Horror anthologies are as popular as ever, which makes it difficult to stand out, but Digital Thunderdome’s Bad Candy is a true late-night horror fan’s anthology. Hence its widespread popularity at a plethora of film festivals.
Bad Candy follows local Halloween stories of both myth and lessons learned in the community of New Salem. With its annual Psychotronic FM Halloween show, re-enactment radio DJs Chilly Billy and Paul weave the tales of the supernatural of years gone by. In this small town it’s a grimy ending for most, but will a few good souls survive?
Tight Framing Story
The film’s radio show premise tied each story together nicely. The transitions between stories felt seamless because Chilly Billy (Taylor) and Paul (Galligan) are seasoned vets. For example, the transition between the first two stories was a simple as this,
Chilly Billy: “Kiddies, we are just getting started, but it’s not always the young ones that are being naughty is it, Paul?”
Paul: “Nope. We got some grownups that ain’t never learned, until they did.”
Then, just like that, the next story is underway.
Other times, they will cut into a story already in progress with a quick line or two to propel the story forward.
Paul: “And, he screamed out RUN Bitch, RUN”
Chilly Billy: “So, she ran.“
The dynamic between Paul and Chilly Billy really enhances the film’s pacing, which is one of the movie’s greatest strengths.
In addition to the radio show, the stories are also connected in some way by a sinister clown, Bad Candy. The massive, fang-toothed ghoul that starts as a little girl’s drawing that is magically brought to life early in the movie.
Once Bad Candy shows up, the killing starts to feel oddly satisfying and the reason for that takes a while to fully understand. However, it all makes sense by the end. So much so, that Bad Candy became one of my favorite horror characters of all-time. Possibly even worthy of being enshrined as an action figure or Burst-A-Box! The secondary framing ads a layer of depth that is rare in horror anthologies.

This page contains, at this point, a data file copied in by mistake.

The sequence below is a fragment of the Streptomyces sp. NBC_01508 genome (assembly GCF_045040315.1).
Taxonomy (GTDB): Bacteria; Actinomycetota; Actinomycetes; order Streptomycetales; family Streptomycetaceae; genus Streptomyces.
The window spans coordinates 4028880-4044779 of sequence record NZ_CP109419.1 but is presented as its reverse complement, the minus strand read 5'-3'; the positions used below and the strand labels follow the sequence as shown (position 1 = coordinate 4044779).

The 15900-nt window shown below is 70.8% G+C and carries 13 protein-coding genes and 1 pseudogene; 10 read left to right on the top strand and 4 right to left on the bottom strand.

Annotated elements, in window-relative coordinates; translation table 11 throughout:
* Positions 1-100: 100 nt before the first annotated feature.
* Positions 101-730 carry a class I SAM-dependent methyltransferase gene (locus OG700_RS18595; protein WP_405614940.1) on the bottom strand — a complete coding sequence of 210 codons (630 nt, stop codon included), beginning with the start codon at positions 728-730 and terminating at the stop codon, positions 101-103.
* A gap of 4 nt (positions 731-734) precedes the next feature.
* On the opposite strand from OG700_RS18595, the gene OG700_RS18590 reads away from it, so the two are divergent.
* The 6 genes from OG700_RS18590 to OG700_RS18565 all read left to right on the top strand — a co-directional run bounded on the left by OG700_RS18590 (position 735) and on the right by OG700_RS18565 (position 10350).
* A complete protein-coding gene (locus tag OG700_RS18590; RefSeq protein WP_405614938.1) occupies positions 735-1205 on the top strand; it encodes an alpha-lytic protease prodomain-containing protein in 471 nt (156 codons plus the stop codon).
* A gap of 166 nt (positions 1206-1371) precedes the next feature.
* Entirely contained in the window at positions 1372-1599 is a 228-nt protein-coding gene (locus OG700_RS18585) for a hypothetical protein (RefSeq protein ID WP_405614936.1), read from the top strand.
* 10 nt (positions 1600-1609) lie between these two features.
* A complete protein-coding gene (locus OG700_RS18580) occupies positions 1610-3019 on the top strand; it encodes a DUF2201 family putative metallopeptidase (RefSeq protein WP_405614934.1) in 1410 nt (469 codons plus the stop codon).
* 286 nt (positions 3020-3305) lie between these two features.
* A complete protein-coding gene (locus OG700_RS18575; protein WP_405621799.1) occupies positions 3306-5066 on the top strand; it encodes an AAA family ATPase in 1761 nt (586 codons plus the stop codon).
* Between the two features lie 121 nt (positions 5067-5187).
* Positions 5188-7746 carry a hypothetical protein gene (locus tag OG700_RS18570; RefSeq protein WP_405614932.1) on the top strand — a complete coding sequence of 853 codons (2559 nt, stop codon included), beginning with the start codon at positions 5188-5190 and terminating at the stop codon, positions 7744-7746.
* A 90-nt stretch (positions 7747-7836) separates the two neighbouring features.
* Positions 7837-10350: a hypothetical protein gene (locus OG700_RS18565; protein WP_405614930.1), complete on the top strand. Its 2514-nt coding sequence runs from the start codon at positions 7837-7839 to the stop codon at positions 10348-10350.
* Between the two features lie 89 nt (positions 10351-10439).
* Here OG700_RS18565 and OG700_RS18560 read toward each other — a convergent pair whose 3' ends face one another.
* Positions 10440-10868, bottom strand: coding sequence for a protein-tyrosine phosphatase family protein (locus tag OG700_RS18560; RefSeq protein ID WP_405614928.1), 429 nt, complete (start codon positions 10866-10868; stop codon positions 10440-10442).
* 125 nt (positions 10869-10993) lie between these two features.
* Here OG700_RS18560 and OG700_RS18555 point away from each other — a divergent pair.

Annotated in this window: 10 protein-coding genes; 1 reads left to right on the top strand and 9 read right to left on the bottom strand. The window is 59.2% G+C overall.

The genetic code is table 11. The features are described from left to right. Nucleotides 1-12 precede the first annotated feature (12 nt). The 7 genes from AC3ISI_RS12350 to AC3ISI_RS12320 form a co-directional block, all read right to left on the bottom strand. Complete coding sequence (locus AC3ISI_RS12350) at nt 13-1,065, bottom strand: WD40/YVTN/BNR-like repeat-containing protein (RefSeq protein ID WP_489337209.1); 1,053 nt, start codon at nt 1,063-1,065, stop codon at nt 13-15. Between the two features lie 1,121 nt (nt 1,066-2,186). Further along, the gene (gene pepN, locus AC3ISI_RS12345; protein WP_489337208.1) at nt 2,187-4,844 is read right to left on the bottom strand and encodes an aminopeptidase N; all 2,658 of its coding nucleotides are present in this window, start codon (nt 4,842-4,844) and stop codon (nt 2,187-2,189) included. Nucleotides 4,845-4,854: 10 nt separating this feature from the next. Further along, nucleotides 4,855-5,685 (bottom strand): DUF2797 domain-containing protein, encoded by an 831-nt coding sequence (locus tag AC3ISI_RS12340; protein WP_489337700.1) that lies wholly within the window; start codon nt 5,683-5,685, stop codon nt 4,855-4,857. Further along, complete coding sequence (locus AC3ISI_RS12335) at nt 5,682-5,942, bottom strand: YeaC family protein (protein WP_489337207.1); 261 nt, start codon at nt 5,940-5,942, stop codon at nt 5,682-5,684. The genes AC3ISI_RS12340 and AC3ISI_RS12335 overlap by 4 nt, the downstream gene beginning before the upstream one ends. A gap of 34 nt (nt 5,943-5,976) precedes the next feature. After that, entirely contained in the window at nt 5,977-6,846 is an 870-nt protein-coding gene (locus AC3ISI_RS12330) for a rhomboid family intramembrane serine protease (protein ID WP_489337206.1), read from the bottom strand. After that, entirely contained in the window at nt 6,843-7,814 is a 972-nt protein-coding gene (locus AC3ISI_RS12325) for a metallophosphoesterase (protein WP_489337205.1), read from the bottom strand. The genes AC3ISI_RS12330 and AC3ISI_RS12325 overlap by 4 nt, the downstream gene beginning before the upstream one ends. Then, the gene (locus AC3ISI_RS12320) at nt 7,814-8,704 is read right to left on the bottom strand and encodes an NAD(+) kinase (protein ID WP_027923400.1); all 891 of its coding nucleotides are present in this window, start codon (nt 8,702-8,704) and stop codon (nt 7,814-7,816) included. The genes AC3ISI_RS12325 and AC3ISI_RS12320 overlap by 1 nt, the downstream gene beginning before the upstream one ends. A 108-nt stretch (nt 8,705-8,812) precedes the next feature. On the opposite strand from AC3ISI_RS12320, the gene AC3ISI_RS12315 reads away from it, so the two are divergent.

Special Effects, Makeup, and Atmosphere:
As a fan of 80s horror movies, I love campy set designs with over the top lighting, excessive fog, howling wolves, and syrupy blood splatter. However, if done poorly, I become unforgiving.
Just watching the trailer was all it took to put my mind at ease. Co-directors Scott Hansen (The Possession Experiment) and Desiree Connell are clearly horror fans with very clear visions of what it takes to craft a fantastic horror film. Their decision to use practical, Savini-style, makeup, and special effects, instead of relying on computerized effects paid off in the end. Which was not only refreshing to see but also made the movie spectacular to watch.
This decision meant they needed to recruit a talented art, makeup, and special effects team including:
- Tara DiPerillo (Zombieland: Double Tap)
- Shane Morton (Mandy)
- Adrienne Silberman (Hell on the Border)
- Wayne Anderson (The Predator and Jurassic World: Fallen Kingdom)
In the world of indie horror, the visual effects are the element that truly makes or breaks the movie. Bad Candy’s talented visual effects team created practical effects strong enough to compete with the likes of Trick ‘r Treat (2007), Scary Stories To Tell In The Dark (2019), Krampus (2015), and Haunt (2019).
WATCH THIS MOVIE.
The tight story, breakneck pacing, high body count, dark humor, and exceptional effects combine to make Bad Candy an instant late-night classic that competes with some of the best indie horror movies from the past few years.
In fact, I loved this movie so much that despite watching it three times already, I plan to add Bad Candy to my personal collection as soon as it is released to the general public.
Kyle Feuerbach is a high school teacher with a passion for horror books and movies. When he is not teaching, running a fitness business with his wife, or spending time with his son, he is likely reading, writing, or repairing manual typewriters.